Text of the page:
I like things soaked in brine, daydreaming, my dog, crafting, biking, and music with lots of pedal steel.
I have curly hair and a lot of fake teeth and I’m very tall.
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The person I talk to inside my head changes—sometimes it’s a boyfriend, a close friend, a stranger, or just some omniscient something. But lately, it’s been my mom.

When I’m at the end of my rope—walking home in the rain after a tough day, attempting to shield my trying-not-to-cry-face from strangers with my umbrella, I pour out my sadness to her. I tell her how I’m scared, sad, frustrated, stuck—getting more and more worked up as I imagine the conversation. What do I do, mom? How do I make it better? I don’t pray, but I imagine it’s a little like praying. 

It wasn’t always this way. In college, I could call, and she’d be there. If I was having a bad day and needing her, I could skip class and call, ask if she wanted to come to lunch. She drove 90 minutes, no questions asked, to fix me, to take me to lunch and buy me a winter coat. Crying in my car in the middle of the night so my housemates don’t see or hear, I call and she answers, tells me to come home, and she fixes me. Sometimes I would just drive home just to sit at the dining room table and watch the patterns of light in the room change in familiar ways. It was enough to feel at home.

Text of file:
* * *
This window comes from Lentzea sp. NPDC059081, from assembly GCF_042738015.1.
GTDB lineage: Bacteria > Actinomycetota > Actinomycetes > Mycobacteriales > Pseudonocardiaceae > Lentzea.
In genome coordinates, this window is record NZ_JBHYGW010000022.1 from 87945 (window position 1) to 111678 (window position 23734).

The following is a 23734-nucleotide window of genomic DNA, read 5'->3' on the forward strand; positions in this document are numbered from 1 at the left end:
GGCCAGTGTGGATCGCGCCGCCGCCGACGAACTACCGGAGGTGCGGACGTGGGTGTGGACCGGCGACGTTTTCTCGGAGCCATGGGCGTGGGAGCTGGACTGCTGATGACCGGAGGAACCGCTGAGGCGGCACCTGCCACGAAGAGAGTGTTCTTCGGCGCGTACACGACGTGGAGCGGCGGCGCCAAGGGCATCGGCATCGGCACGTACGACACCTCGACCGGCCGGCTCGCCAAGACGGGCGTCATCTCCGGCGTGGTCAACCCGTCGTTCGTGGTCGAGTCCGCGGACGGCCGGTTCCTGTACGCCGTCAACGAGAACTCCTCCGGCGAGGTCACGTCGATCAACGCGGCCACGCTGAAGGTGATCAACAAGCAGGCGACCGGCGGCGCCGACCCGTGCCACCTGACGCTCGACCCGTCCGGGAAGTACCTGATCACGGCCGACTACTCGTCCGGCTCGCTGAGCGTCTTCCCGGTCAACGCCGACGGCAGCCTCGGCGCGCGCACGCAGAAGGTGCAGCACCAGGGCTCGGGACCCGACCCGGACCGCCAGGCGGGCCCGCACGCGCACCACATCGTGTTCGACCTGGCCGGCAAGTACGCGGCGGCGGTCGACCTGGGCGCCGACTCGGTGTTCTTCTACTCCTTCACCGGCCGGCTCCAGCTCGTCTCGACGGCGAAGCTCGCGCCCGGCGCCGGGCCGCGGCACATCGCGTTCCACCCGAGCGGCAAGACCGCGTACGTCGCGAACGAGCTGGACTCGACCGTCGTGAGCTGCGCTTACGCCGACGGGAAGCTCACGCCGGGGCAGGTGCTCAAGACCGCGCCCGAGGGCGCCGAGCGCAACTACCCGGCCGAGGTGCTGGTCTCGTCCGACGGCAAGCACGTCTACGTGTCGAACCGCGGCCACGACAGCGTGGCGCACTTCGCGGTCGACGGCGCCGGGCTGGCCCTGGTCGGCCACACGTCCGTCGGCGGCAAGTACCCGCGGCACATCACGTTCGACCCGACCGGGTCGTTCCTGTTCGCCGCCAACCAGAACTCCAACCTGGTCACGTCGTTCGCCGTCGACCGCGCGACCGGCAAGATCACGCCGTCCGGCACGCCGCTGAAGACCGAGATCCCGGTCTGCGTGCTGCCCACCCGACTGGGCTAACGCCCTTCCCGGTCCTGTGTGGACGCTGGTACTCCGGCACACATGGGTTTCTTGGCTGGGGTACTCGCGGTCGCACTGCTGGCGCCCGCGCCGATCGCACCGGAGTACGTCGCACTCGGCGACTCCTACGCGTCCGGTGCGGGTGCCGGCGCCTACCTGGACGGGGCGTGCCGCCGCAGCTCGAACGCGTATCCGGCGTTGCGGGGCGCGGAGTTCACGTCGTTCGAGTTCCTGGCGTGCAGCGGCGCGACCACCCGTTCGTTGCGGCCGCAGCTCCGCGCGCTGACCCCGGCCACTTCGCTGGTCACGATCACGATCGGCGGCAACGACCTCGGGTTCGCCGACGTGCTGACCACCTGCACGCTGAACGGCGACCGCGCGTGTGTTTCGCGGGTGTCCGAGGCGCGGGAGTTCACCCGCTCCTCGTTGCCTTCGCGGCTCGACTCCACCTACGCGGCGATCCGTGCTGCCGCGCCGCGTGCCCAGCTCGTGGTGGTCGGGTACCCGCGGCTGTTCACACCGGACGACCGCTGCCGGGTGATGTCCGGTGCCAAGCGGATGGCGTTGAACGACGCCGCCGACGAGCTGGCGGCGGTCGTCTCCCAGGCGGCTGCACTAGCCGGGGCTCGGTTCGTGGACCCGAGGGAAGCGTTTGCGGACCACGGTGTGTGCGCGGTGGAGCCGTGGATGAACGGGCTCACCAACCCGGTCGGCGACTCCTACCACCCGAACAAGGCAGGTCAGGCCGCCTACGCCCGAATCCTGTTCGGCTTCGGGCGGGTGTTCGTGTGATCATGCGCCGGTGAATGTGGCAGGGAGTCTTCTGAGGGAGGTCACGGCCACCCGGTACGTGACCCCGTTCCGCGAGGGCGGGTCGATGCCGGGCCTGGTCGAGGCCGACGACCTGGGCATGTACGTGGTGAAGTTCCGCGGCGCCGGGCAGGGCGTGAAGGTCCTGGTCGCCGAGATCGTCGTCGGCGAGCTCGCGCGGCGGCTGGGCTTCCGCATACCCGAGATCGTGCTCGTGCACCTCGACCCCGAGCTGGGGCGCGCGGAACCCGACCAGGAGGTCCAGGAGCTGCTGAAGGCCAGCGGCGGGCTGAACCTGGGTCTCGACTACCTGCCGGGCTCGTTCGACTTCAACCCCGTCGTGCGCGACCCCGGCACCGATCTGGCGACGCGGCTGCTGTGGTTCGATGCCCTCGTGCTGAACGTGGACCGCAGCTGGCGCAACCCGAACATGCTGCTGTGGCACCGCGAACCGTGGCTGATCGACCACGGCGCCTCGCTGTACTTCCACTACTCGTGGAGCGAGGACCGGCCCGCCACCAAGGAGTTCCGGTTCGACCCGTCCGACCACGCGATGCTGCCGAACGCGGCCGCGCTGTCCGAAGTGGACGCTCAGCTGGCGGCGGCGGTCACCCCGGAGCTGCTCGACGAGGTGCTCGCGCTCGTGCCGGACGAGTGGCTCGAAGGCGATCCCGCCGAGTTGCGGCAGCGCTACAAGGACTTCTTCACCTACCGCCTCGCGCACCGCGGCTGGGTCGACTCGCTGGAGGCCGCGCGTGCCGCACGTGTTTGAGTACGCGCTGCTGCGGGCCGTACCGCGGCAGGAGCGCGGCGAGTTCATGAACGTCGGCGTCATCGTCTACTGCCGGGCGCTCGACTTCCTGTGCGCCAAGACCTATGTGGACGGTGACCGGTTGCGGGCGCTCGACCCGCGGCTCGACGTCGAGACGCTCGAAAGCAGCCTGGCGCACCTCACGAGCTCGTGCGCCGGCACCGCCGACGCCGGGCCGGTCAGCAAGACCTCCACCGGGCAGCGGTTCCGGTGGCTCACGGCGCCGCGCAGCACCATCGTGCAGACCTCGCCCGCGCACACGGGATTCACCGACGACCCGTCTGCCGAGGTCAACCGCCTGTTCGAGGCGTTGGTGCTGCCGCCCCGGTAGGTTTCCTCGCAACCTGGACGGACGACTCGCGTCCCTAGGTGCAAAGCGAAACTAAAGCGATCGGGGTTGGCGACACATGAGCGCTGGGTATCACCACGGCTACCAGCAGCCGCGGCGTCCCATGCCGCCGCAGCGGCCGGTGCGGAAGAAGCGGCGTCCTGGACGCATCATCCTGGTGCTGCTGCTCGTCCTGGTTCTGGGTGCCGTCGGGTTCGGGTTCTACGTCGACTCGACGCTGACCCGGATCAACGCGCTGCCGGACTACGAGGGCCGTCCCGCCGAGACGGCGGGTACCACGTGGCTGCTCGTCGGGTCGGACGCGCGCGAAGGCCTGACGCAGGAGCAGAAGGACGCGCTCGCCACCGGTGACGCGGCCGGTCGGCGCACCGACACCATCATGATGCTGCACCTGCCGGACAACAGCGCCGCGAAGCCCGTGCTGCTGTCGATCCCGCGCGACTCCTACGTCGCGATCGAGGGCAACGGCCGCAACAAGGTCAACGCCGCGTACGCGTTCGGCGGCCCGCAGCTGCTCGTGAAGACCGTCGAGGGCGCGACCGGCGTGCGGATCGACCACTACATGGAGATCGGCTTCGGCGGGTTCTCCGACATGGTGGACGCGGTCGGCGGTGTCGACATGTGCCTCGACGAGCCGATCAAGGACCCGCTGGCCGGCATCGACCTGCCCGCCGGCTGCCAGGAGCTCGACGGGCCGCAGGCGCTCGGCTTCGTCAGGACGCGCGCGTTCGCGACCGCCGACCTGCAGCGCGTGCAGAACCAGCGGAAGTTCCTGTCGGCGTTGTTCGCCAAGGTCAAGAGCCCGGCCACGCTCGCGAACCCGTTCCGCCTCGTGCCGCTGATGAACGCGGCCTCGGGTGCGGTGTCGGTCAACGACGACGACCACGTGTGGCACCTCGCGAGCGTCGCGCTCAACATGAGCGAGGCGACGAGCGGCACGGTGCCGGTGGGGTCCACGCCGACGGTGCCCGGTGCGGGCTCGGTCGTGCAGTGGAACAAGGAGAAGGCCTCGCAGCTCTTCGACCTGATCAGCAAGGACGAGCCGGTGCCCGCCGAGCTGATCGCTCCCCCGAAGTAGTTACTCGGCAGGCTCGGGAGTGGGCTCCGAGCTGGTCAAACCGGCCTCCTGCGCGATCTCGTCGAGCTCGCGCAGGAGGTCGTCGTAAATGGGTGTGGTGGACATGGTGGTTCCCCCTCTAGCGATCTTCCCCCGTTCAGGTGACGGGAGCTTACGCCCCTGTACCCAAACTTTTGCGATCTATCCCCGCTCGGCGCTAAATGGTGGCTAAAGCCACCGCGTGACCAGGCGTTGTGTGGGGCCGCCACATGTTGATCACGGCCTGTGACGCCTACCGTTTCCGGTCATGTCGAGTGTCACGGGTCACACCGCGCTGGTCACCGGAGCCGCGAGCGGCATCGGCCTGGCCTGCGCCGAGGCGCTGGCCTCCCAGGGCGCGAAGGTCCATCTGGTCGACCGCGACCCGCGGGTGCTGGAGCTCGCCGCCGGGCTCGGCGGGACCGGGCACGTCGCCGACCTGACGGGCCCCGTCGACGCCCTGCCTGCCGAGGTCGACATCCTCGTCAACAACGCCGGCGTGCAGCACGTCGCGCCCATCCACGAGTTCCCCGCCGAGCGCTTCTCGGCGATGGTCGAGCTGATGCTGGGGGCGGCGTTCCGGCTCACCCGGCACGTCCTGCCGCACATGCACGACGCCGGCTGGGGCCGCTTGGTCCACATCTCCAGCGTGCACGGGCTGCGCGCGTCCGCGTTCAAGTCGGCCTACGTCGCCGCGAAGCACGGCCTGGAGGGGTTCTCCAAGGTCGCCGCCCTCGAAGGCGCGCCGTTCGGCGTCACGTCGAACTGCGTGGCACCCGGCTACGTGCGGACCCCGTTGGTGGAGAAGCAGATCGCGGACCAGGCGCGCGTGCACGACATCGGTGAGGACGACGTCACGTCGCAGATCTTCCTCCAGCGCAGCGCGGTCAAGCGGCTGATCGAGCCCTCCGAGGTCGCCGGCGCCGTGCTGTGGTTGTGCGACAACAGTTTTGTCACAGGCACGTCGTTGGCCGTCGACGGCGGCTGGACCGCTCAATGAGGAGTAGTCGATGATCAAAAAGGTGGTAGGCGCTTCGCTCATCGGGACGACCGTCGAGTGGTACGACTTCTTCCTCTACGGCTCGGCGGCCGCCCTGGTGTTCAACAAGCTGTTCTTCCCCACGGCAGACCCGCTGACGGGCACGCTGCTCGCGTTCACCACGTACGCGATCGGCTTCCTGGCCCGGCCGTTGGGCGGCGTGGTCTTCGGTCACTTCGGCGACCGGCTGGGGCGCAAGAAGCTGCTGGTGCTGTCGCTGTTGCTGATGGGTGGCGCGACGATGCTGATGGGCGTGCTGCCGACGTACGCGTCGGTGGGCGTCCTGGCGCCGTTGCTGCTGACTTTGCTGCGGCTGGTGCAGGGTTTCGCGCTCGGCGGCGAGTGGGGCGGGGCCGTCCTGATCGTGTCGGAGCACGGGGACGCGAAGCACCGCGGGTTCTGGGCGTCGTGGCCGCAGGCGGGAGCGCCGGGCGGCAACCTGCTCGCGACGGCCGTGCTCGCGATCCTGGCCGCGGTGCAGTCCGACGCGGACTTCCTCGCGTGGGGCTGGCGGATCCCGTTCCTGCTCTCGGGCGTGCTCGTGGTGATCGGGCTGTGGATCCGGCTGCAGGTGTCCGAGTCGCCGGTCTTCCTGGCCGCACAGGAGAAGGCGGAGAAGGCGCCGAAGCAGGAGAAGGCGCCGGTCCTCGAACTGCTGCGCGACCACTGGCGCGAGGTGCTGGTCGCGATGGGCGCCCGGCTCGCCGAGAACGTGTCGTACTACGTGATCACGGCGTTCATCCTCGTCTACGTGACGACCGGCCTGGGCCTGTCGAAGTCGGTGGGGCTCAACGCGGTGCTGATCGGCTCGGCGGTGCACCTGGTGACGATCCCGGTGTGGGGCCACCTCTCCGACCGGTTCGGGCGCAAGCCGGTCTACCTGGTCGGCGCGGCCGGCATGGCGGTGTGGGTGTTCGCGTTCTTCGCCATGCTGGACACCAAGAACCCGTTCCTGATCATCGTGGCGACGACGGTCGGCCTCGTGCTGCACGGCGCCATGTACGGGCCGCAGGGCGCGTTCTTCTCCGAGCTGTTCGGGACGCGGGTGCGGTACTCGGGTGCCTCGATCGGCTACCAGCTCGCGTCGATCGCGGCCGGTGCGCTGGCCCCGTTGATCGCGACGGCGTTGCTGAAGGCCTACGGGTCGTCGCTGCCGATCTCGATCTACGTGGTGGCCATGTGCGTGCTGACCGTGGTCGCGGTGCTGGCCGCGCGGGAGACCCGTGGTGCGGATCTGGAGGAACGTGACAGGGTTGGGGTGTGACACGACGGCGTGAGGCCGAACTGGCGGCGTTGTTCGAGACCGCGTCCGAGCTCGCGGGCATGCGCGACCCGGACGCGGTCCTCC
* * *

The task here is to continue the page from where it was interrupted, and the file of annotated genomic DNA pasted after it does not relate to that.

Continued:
Home is an insurmountable thing now. Hundreds of miles away, and, in that coming-of-age-movie-slash-novel trope, years behind me. For the better part of a decade now family is an occasional voice on a phone, and home is a troubling and evolving concept that doesn’t really stick to anything. Home is not where I am. My home is not my home. Their home is not my home. No home is my home. Most of the time when I call, no one’s home. No one answers. 

I’ve grieved the loss of two grandparents in the last two years, waiting for news alone by the phone. Bearing the burden alone and hearing everything after the fact, details that should to be relayed to me are lost in the shuffle while everyone else communicates face to face. It took me a day and a half to tell my parents I got engaged because I couldn’t get them on the phone. There’s a massive distance between me and almost everything and everyone I love, even in death. In that distance, relationships erode, aren’t on as solid footing as they once were. There have been so many times that I’ve wanted to call home when I’m broken but can’t bring myself to. There’s too much distance. It’s not what it was. 


Lori Andrews {}


There’s a new lifehack for dealing with email 24/7, and it might just be our favorite yet: Move to France. Read more>


There’s a new lifehack for dealing with email 24/7, and it might just be our favorite yet: Move to France. Read more>

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